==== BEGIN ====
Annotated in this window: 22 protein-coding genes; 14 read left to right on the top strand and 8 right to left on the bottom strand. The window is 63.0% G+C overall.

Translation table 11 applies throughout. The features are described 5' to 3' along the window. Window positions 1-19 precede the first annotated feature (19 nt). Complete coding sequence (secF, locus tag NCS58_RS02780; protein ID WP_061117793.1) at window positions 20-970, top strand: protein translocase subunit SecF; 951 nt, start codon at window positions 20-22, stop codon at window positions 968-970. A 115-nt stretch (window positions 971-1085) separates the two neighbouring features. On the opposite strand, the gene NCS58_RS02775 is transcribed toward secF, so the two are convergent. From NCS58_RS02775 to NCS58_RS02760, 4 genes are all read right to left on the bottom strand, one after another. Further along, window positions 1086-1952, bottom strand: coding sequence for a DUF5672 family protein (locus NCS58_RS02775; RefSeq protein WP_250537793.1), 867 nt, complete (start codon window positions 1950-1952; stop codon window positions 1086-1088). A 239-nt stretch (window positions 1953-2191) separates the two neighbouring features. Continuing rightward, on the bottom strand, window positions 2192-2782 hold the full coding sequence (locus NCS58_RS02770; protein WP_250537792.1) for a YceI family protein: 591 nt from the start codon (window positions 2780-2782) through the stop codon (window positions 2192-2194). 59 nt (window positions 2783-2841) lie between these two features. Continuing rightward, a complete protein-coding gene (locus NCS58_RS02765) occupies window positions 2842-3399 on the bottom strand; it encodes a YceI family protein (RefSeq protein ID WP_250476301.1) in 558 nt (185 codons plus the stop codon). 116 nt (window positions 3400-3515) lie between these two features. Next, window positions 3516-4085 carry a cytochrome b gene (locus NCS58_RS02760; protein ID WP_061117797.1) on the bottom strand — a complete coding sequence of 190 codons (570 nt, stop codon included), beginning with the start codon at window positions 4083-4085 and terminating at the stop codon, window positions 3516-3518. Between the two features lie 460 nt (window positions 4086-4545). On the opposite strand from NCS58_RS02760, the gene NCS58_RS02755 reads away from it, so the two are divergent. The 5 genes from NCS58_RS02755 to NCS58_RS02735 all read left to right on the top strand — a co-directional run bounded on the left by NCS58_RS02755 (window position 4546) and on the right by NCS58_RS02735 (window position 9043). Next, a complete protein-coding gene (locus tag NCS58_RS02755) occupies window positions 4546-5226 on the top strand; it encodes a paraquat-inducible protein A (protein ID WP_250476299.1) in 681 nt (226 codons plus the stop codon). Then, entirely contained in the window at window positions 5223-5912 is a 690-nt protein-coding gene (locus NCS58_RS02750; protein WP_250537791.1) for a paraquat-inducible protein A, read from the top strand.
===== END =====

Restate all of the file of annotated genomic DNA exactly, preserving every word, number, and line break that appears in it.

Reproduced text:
Annotated in this window: 22 protein-coding genes; 14 read left to right on the top strand and 8 right to left on the bottom strand. The window is 63.0% G+C overall.

Translation table 11 applies throughout. The features are described 5' to 3' along the window. Window positions 1-19 precede the first annotated feature (19 nt). Complete coding sequence (secF, locus tag NCS58_RS02780; protein ID WP_061117793.1) at window positions 20-970, top strand: protein translocase subunit SecF; 951 nt, start codon at window positions 20-22, stop codon at window positions 968-970. A 115-nt stretch (window positions 971-1085) separates the two neighbouring features. On the opposite strand, the gene NCS58_RS02775 is transcribed toward secF, so the two are convergent. From NCS58_RS02775 to NCS58_RS02760, 4 genes are all read right to left on the bottom strand, one after another. Further along, window positions 1086-1952, bottom strand: coding sequence for a DUF5672 family protein (locus NCS58_RS02775; RefSeq protein WP_250537793.1), 867 nt, complete (start codon window positions 1950-1952; stop codon window positions 1086-1088). A 239-nt stretch (window positions 1953-2191) separates the two neighbouring features. Continuing rightward, on the bottom strand, window positions 2192-2782 hold the full coding sequence (locus NCS58_RS02770; protein WP_250537792.1) for a YceI family protein: 591 nt from the start codon (window positions 2780-2782) through the stop codon (window positions 2192-2194). 59 nt (window positions 2783-2841) lie between these two features. Continuing rightward, a complete protein-coding gene (locus NCS58_RS02765) occupies window positions 2842-3399 on the bottom strand; it encodes a YceI family protein (RefSeq protein ID WP_250476301.1) in 558 nt (185 codons plus the stop codon). 116 nt (window positions 3400-3515) lie between these two features. Next, window positions 3516-4085 carry a cytochrome b gene (locus NCS58_RS02760; protein ID WP_061117797.1) on the bottom strand — a complete coding sequence of 190 codons (570 nt, stop codon included), beginning with the start codon at window positions 4083-4085 and terminating at the stop codon, window positions 3516-3518. Between the two features lie 460 nt (window positions 4086-4545). On the opposite strand from NCS58_RS02760, the gene NCS58_RS02755 reads away from it, so the two are divergent. The 5 genes from NCS58_RS02755 to NCS58_RS02735 all read left to right on the top strand — a co-directional run bounded on the left by NCS58_RS02755 (window position 4546) and on the right by NCS58_RS02735 (window position 9043). Next, a complete protein-coding gene (locus tag NCS58_RS02755) occupies window positions 4546-5226 on the top strand; it encodes a paraquat-inducible protein A (protein ID WP_250476299.1) in 681 nt (226 codons plus the stop codon). Then, entirely contained in the window at window positions 5223-5912 is a 690-nt protein-coding gene (locus NCS58_RS02750; protein WP_250537791.1) for a paraquat-inducible protein A, read from the top strand.